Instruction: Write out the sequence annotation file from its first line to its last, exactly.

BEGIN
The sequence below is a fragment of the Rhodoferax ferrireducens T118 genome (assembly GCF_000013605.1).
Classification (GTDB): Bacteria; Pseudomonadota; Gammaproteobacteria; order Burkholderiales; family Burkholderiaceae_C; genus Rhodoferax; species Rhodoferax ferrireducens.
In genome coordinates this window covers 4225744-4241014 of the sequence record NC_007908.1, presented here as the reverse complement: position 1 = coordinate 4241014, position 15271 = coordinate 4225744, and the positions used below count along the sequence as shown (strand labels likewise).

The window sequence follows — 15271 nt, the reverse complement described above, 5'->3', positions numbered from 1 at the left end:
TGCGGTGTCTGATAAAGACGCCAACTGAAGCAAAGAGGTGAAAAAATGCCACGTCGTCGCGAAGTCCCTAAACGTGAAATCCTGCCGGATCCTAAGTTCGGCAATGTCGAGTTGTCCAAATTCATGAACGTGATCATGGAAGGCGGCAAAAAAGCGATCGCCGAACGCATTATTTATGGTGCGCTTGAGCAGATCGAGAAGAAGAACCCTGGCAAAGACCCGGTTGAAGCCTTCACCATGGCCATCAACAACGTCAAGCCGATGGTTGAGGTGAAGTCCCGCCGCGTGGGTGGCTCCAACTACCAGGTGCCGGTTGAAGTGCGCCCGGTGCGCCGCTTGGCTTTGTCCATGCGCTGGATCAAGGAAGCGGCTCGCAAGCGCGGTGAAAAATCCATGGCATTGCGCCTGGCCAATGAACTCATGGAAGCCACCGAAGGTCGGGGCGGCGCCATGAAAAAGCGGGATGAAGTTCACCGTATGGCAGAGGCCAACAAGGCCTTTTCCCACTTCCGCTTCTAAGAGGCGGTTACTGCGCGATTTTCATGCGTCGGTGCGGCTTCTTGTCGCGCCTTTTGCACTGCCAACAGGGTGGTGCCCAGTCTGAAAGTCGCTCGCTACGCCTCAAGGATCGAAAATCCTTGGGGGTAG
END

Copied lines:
The sequence below is a fragment of the Rhodoferax ferrireducens T118 genome (assembly GCF_000013605.1).
Classification (GTDB): Bacteria; Pseudomonadota; Gammaproteobacteria; order Burkholderiales; family Burkholderiaceae_C; genus Rhodoferax; species Rhodoferax ferrireducens.
In genome coordinates this window covers 4225744-4241014 of the sequence record NC_007908.1, presented here as the reverse complement: position 1 = coordinate 4241014, position 15271 = coordinate 4225744, and the positions used below count along the sequence as shown (strand labels likewise).

The window sequence follows — 15271 nt, the reverse complement described above, 5'->3', positions numbered from 1 at the left end:
TGCGGTGTCTGATAAAGACGCCAACTGAAGCAAAGAGGTGAAAAAATGCCACGTCGTCGCGAAGTCCCTAAACGTGAAATCCTGCCGGATCCTAAGTTCGGCAATGTCGAGTTGTCCAAATTCATGAACGTGATCATGGAAGGCGGCAAAAAAGCGATCGCCGAACGCATTATTTATGGTGCGCTTGAGCAGATCGAGAAGAAGAACCCTGGCAAAGACCCGGTTGAAGCCTTCACCATGGCCATCAACAACGTCAAGCCGATGGTTGAGGTGAAGTCCCGCCGCGTGGGTGGCTCCAACTACCAGGTGCCGGTTGAAGTGCGCCCGGTGCGCCGCTTGGCTTTGTCCATGCGCTGGATCAAGGAAGCGGCTCGCAAGCGCGGTGAAAAATCCATGGCATTGCGCCTGGCCAATGAACTCATGGAAGCCACCGAAGGTCGGGGCGGCGCCATGAAAAAGCGGGATGAAGTTCACCGTATGGCAGAGGCCAACAAGGCCTTTTCCCACTTCCGCTTCTAAGAGGCGGTTACTGCGCGATTTTCATGCGTCGGTGCGGCTTCTTGTCGCGCCTTTTGCACTGCCAACAGGGTGGTGCCCAGTCTGAAAGTCGCTCGCTACGCCTCAAGGATCGAAAATCCTTGGGGGTAG